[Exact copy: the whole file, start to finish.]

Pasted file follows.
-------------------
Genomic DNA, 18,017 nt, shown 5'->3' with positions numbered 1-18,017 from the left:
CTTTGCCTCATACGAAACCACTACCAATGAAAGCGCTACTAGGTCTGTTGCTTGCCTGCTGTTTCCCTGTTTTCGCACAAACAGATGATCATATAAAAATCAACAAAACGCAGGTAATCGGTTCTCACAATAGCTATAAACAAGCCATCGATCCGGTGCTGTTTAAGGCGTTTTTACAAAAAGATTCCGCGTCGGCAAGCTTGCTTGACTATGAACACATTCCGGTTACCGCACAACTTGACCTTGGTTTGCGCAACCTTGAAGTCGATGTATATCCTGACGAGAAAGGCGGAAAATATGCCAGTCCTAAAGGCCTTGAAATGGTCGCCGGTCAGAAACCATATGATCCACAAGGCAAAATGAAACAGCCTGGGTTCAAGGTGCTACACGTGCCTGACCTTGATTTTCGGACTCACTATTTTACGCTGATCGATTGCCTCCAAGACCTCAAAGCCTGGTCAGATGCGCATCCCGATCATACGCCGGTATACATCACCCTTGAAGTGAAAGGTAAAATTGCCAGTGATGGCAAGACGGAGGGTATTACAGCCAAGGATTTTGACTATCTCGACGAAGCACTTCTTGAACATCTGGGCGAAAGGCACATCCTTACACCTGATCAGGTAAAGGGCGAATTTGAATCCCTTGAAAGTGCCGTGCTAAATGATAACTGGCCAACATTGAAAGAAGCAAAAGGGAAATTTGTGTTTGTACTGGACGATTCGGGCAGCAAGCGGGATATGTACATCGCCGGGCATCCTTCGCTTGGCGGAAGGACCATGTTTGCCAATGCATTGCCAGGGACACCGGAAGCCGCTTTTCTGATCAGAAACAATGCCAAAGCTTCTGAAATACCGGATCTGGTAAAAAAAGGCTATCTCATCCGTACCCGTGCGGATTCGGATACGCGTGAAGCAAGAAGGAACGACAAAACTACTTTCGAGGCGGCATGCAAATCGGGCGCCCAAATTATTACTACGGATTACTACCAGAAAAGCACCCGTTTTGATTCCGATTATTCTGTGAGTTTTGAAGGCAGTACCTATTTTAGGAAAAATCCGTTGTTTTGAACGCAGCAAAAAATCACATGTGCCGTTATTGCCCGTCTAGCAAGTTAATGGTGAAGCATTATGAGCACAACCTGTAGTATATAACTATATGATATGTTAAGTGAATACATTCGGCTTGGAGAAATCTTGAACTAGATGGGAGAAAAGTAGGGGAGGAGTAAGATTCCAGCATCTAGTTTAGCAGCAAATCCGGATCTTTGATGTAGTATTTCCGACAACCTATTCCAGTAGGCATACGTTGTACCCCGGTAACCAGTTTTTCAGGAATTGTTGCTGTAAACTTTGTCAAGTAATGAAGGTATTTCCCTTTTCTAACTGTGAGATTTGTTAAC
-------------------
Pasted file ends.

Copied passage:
Genomic DNA, 18,017 nt, shown 5'->3' with positions numbered 1-18,017 from the left:
CTTTGCCTCATACGAAACCACTACCAATGAAAGCGCTACTAGGTCTGTTGCTTGCCTGCTGTTTCCCTGTTTTCGCACAAACAGATGATCATATAAAAATCAACAAAACGCAGGTAATCGGTTCTCACAATAGCTATAAACAAGCCATCGATCCGGTGCTGTTTAAGGCGTTTTTACAAAAAGATTCCGCGTCGGCAAGCTTGCTTGACTATGAACACATTCCGGTTACCGCACAACTTGACCTTGGTTTGCGCAACCTTGAAGTCGATGTATATCCTGACGAGAAAGGCGGAAAATATGCCAGTCCTAAAGGCCTTGAAATGGTCGCCGGTCAGAAACCATATGATCCACAAGGCAAAATGAAACAGCCTGGGTTCAAGGTGCTACACGTGCCTGACCTTGATTTTCGGACTCACTATTTTACGCTGATCGATTGCCTCCAAGACCTCAAAGCCTGGTCAGATGCGCATCCCGATCATACGCCGGTATACATCACCCTTGAAGTGAAAGGTAAAATTGCCAGTGATGGCAAGACGGAGGGTATTACAGCCAAGGATTTTGACTATCTCGACGAAGCACTTCTTGAACATCTGGGCGAAAGGCACATCCTTACACCTGATCAGGTAAAGGGCGAATTTGAATCCCTTGAAAGTGCCGTGCTAAATGATAACTGGCCAACATTGAAAGAAGCAAAAGGGAAATTTGTGTTTGTACTGGACGATTCGGGCAGCAAGCGGGATATGTACATCGCCGGGCATCCTTCGCTTGGCGGAAGGACCATGTTTGCCAATGCATTGCCAGGGACACCGGAAGCCGCTTTTCTGATCAGAAACAATGCCAAAGCTTCTGAAATACCGGATCTGGTAAAAAAAGGCTATCTCATCCGTACCCGTGCGGATTCGGATACGCGTGAAGCAAGAAGGAACGACAAAACTACTTTCGAGGCGGCATGCAAATCGGGCGCCCAAATTATTACTACGGATTACTACCAGAAAAGCACCCGTTTTGATTCCGATTATTCTGTGAGTTTTGAAGGCAGTACCTATTTTAGGAAAAATCCGTTGTTTTGAACGCAGCAAAAAATCACATGTGCCGTTATTGCCCGTCTAGCAAGTTAATGGTGAAGCATTATGAGCACAACCTGTAGTATATAACTATATGATATGTTAAGTGAATACATTCGGCTTGGAGAAATCTTGAACTAGATGGGAGAAAAGTAGGGGAGGAGTAAGATTCCAGCATCTAGTTTAGCAGCAAATCCGGATCTTTGATGTAGTATTTCCGACAACCTATTCCAGTAGGCATACGTTGTACCCCGGTAACCAGTTTTTCAGGAATTGTTGCTGTAAACTTTGTCAAGTAATGAAGGTATTTCCCTTTTCTAACTGTGAGATTTGTTAAC